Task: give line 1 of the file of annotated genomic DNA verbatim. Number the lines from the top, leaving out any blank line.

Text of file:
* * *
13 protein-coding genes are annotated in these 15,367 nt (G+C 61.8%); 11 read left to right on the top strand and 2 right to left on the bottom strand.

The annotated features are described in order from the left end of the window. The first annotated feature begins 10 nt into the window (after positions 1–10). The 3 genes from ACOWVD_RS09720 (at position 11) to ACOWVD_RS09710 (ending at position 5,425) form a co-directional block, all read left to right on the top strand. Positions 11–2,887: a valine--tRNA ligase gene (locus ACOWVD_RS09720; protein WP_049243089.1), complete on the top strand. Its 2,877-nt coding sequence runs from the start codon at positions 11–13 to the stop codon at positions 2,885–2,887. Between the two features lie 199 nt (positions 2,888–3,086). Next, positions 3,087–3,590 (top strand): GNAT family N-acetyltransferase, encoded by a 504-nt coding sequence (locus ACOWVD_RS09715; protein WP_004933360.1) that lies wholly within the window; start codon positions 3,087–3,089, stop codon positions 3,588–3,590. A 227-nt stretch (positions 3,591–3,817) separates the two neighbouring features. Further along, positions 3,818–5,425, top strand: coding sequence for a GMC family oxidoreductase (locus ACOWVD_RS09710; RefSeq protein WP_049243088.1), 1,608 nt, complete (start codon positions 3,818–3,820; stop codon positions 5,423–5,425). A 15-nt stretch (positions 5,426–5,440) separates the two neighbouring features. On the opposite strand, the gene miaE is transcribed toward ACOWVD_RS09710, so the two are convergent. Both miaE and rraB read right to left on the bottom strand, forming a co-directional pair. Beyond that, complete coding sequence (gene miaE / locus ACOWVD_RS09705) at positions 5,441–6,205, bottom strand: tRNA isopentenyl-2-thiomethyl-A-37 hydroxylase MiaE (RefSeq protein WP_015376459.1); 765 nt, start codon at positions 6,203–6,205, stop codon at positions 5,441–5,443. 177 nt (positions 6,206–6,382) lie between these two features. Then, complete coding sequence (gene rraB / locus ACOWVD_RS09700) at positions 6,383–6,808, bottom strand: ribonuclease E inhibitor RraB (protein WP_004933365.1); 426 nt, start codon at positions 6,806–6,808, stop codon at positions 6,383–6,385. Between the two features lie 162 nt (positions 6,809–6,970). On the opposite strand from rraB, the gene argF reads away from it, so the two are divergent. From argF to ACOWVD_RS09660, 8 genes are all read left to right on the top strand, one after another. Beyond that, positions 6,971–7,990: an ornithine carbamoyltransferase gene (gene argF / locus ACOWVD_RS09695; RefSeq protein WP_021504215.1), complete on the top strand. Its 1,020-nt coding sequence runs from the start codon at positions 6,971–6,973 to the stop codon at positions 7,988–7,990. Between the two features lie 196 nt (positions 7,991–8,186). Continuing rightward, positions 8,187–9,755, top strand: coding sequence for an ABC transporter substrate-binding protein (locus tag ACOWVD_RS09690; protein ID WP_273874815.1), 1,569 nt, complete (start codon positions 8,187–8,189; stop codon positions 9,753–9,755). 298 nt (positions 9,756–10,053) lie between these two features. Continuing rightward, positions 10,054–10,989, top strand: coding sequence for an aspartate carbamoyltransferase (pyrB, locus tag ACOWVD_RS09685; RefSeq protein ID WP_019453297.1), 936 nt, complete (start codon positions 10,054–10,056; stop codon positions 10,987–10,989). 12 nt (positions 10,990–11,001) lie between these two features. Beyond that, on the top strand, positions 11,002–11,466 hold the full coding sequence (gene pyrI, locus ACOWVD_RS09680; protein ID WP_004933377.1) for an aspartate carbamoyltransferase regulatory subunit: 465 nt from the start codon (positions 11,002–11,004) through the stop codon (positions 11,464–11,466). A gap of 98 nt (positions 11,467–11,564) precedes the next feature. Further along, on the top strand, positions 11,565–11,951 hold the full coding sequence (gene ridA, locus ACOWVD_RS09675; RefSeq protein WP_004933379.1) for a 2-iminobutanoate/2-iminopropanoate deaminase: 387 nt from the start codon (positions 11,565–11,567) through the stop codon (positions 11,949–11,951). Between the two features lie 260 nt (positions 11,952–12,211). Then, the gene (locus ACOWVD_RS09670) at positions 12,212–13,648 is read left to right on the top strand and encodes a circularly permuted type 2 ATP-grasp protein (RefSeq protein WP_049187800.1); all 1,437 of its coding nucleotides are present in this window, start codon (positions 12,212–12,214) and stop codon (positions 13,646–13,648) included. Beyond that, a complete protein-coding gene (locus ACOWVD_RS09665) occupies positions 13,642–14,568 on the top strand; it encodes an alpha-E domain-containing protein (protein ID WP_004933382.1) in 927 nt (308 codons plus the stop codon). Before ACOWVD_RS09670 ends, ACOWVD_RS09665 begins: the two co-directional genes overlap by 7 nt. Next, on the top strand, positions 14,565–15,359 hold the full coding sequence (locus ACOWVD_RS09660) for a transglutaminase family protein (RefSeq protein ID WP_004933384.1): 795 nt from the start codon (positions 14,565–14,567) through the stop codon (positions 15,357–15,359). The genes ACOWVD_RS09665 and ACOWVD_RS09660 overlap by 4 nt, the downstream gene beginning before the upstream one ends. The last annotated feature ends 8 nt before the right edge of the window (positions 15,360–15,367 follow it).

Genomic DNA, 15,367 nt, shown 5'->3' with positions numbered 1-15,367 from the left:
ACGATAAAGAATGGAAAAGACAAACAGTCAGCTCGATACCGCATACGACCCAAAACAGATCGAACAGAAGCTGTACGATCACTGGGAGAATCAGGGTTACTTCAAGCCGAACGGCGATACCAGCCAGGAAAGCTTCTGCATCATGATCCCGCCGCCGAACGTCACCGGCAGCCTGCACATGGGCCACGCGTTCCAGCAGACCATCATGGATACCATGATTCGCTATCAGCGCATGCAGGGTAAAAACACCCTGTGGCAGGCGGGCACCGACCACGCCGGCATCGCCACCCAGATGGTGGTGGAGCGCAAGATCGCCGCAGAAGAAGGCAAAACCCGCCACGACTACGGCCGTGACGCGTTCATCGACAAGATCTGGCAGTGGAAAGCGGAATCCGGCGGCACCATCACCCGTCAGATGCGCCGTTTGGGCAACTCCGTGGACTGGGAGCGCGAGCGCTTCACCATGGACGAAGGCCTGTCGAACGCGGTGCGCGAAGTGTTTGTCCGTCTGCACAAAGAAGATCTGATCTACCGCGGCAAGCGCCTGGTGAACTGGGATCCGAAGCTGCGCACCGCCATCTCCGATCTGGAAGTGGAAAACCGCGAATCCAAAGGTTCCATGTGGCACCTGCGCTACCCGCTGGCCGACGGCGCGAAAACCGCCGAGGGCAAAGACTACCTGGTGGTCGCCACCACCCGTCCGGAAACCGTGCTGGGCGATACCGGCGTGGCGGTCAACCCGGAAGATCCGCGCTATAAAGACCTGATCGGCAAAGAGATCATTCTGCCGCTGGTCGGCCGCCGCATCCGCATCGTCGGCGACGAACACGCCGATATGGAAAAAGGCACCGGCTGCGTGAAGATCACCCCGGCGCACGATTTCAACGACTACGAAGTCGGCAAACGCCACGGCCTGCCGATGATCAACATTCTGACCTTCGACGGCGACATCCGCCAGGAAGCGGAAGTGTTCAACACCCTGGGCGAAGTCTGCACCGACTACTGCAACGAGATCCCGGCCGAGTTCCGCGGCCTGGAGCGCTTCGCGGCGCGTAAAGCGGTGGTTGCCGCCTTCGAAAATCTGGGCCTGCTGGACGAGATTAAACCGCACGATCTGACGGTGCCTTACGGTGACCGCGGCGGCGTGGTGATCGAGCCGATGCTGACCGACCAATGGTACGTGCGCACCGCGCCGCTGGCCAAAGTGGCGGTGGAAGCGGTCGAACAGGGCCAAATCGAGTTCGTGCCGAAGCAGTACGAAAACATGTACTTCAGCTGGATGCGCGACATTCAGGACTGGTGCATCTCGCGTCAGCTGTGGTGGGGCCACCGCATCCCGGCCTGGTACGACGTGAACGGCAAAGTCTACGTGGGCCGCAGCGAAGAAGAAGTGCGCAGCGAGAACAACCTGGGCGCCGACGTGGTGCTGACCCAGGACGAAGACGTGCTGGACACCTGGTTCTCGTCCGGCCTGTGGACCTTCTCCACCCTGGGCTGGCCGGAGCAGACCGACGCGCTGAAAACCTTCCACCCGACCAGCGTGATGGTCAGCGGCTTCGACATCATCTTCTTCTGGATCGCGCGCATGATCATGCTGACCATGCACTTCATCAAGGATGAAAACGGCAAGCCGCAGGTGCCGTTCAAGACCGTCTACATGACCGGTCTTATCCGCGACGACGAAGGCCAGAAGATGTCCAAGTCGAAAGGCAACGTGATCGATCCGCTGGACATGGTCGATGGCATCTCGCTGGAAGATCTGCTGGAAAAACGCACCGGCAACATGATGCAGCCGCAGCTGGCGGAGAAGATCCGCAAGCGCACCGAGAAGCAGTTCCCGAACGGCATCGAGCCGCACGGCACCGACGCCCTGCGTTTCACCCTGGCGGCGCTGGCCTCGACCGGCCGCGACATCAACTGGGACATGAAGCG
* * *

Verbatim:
13 protein-coding genes are annotated in these 15,367 nt (G+C 61.8%); 11 read left to right on the top strand and 2 right to left on the bottom strand.